Piyush Jindal is still on his whirlwind tour of New Hampshire to attend a Republican breakfast and Iowa to campaign against a state supreme court judge who had the audacity to help make unanimous a ruling that the state’s one man-one woman marriage law was unconstitutional but now Jindal may already be planning another jaunt—this time to Florida to take on three more state supreme court judges.
Apparently there are simply no more problems in Louisiana that demand his attention so he is free to look elsewhere. Nice to know everything is under control here.
Though nothing official has come from Jindal’s office, the atmosphere appears favorable for him to charge into the state on his noble steed in concert with David Koch to rescue the state and Gov. Rick Scott from the evil judges who were part of a 5-2 majority that blocked an unconstitutional ballot initiative seeking to nullify the Affordable Care Act (ObamaCare).
The Tea Party group Americans for Prosperity, chaired by David Koch of Koch Industries, the driving force behind the American Legislative Exchange Council, joined the Florida Republican Party’s effort to remove the three judges, which would give Gov. Scott, a Tea Party member, control over nearly half the court.
“Many states, like Ohio, gave their citizens the right to vote against the Affordable Care Act,” sniffed the Americans for Prosperity, sounding like a true victim, “but not Florida. Our own supreme court denied our right to choose for ourselves. Shouldn’t our courts protect our rights to choose?”
First of all, the Florida Supreme Court’s decision had nothing to do with denying anyone’s “right to choose.” The decision was to remove the unconstitutional ballot initiative after the initiative’s own defenders admitted that the ballot language was misleading so the court’s decision simply said that voters should be able to understand what they are voting for before they cast ballots.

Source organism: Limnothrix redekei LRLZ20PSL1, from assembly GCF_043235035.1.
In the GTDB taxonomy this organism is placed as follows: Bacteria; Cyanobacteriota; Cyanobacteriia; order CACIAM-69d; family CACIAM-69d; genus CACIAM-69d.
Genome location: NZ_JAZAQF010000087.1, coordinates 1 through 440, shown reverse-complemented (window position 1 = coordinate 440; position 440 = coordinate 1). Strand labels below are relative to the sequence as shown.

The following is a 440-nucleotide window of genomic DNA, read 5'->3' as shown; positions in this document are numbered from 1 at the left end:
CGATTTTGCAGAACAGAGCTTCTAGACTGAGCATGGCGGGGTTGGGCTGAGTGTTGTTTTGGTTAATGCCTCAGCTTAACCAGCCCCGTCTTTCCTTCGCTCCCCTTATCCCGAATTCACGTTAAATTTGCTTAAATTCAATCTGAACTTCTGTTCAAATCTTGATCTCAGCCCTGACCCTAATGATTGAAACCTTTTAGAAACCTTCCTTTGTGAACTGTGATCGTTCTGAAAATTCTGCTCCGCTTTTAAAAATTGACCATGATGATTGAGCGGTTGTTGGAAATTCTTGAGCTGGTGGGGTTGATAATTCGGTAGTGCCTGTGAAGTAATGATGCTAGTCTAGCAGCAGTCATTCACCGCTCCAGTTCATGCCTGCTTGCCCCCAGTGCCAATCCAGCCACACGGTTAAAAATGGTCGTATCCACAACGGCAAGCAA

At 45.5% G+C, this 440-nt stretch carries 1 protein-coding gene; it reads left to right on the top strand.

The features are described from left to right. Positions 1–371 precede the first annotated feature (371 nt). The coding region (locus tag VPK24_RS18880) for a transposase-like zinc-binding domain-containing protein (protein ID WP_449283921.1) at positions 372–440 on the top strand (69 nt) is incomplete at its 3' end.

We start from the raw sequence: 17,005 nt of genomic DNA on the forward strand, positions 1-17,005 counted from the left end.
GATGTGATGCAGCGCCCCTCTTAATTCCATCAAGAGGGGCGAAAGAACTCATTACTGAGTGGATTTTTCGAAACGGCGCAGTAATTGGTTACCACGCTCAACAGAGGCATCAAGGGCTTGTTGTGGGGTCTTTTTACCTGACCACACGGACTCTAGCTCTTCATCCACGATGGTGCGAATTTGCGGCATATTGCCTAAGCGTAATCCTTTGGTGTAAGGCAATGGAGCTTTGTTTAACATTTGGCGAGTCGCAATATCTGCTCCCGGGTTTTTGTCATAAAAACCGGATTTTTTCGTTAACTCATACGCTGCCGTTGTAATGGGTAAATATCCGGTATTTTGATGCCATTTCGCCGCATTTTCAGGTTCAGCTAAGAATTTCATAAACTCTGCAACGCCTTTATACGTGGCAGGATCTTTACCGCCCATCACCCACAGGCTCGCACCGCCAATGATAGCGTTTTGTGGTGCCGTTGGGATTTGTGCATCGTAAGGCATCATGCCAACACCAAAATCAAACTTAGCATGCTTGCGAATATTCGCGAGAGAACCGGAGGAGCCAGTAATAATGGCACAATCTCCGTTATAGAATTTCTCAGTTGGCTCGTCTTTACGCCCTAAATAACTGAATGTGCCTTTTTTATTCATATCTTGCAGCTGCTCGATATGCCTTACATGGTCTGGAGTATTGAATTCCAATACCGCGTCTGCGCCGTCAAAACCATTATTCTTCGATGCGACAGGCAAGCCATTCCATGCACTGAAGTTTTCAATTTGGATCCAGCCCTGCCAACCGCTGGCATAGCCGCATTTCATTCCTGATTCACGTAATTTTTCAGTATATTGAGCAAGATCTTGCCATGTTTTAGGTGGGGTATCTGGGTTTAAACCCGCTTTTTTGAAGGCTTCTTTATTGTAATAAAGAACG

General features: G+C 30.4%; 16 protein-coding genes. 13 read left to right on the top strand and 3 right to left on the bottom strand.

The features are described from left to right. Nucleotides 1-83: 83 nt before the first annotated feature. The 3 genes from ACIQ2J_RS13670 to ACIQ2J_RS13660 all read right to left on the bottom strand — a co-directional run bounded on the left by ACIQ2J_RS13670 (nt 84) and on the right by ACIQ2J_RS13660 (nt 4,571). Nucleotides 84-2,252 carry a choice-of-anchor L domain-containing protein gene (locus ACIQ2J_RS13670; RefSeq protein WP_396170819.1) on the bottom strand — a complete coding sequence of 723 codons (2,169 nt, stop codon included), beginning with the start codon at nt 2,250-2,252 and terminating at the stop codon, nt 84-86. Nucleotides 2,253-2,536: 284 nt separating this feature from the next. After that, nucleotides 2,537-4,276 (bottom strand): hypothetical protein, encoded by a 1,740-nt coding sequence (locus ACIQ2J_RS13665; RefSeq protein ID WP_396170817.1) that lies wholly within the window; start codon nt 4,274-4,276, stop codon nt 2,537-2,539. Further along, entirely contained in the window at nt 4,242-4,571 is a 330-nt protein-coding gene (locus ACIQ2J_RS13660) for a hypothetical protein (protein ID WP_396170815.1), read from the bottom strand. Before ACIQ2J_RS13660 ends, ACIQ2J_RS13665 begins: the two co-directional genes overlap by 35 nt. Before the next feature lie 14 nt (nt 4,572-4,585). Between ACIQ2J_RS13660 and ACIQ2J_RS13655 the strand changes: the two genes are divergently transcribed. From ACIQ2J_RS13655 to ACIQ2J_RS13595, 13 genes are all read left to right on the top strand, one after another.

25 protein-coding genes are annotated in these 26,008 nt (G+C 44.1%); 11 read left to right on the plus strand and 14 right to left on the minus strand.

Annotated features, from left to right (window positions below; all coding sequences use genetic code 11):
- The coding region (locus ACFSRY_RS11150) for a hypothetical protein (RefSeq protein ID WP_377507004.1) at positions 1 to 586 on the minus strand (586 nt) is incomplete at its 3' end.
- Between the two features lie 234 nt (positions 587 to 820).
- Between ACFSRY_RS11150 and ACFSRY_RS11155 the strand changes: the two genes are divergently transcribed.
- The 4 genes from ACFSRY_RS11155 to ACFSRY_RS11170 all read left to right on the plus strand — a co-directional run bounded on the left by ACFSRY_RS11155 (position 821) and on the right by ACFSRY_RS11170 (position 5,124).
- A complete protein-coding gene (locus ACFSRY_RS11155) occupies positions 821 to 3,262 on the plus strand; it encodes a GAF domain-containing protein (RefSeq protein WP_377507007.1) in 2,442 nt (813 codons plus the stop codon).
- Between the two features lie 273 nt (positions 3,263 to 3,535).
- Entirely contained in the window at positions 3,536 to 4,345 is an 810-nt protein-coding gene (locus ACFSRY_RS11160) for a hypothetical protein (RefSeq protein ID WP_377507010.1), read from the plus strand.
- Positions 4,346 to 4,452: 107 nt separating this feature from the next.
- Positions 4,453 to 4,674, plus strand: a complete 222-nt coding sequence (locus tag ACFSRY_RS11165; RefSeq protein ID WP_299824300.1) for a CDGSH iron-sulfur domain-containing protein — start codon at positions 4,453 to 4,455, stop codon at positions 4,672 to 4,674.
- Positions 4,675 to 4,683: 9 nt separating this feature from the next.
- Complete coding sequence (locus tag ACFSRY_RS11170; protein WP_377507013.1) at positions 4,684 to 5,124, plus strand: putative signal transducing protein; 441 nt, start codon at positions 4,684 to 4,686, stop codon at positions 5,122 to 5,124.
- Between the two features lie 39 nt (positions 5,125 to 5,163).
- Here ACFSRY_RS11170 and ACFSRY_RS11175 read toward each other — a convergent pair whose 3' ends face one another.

Even more important, however, is that the Koch group, by supporting the ballot initiative, is also endorsing a questionable constitutional theory known as “nullification.” Because the Constitution provides that duly enacted federal laws “shall be the supreme law of the land,” states do not have the authority to block or supersede an Act of Congress such as the Affordable Care Act, whether through a ballot initiative or otherwise.
Nullification was last in vogue with the nineteenth century slaveholders and Civil Rights era segregationists. But the Tea Partiers have revived the concept and the Florida judges apparently hurt their feelings.
Tea Party self-appointed historian Tom Woods has published a book defending nullification. Of course he also once published an article describing the Confederacy as “Christendom’s Last Stand.”
So now Americans for Prosperity and Koch desire to punish three judges for putting the law above conservative ideology. They are hellbent on turning over Florida’s highest court to the Tea Party governor. If successful, this campaign will send a chilling message to every elected judge in the country (Louisiana’s judges are elected) that they can adhere to the Constitution at their own peril.
Sounds like a perfect opportunity for Piyush. After all, his most recent trips just happen to be in the states where the nation’s first presidential primary and first presidential caucuses are held. And Florida is almost certain to be a swing state in future elections.
Too bad Piyush doesn’t realize that his political fortunes are sinking faster than that big hole in Assumption Parish.